• Worst App Among the 10 Largest Credit Unions: Star One with a score of 3.2, down from 3.3 in 2016.
  • Best Online Direct Bank App: Discover Bank with a score of 4.8, up from 4.2 in 2016.
  • Worst Online Direct Bank App: Ally Bank, with a score of 3.4, improving from 3.1 in 2016.
  • Overall Most Improved App: First Tech Federal Credit Union, with a score increase of 122% year over year, from 1.9 to 4.2.
  • Most Improved Traditional Bank: Umpqua Bank, with a 30% ratings increase year over year, from 2.3 to 2.9.
  • Overall Most Deteriorated App: First Tennessee, whose score dropped 40%, from 3.5 to 2.1 year over year.

Overall Best and Worst Bank Apps

Discover tops them all

Discover has managed to keep the more than 1 million people who have used its mobile app relatively content. Part of its success may lie in serving more credit card-only users than mobile apps from other large banks, which tend to have customers primarily using mobile apps for more traditional checking and savings accounts. Nonetheless, its score of 4.8 is the highest of any institution in our rankings this year.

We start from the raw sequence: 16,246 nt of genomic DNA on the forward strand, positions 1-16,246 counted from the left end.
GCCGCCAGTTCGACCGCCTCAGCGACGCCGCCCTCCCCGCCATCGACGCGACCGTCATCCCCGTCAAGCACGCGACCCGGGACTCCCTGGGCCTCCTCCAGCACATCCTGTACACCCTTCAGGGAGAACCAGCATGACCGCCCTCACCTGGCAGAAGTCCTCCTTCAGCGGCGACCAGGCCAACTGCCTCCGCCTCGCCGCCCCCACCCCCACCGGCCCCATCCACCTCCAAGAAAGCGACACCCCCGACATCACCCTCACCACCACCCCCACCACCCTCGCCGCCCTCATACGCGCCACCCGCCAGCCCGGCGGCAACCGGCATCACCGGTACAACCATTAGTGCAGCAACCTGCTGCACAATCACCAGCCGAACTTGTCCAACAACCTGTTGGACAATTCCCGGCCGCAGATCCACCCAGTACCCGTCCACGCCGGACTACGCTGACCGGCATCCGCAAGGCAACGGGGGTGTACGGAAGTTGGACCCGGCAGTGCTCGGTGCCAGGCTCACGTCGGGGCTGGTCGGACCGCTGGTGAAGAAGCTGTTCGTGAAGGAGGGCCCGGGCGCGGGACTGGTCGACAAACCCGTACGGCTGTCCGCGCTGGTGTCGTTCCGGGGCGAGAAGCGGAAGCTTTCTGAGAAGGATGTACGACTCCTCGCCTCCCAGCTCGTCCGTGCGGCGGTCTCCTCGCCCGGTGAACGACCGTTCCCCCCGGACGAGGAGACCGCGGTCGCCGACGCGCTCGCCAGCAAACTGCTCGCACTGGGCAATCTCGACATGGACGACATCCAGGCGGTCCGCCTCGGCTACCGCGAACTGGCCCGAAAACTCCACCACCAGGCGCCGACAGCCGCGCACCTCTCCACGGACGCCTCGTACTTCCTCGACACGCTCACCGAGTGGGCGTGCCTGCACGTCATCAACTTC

Sample Discover feedback from Android app users:

Excellent mobile app with TU FicoScore 8 to know your creditworthiness. Also, allow the manage of authorized user to freeze their credit cards awesome feature. The only secured credit card with rewards. Overall perfect, Thanks Discover. – December 3, 2017

Does pretty much everything you could ever need. Slick UI. Reliable. The only thing I’d change which is minor is being able to manage my bank and my card in the same tab. – November 18, 2017

Screenshots via Google Play

Credit unions still among those highly rated, but traditional banks are catching up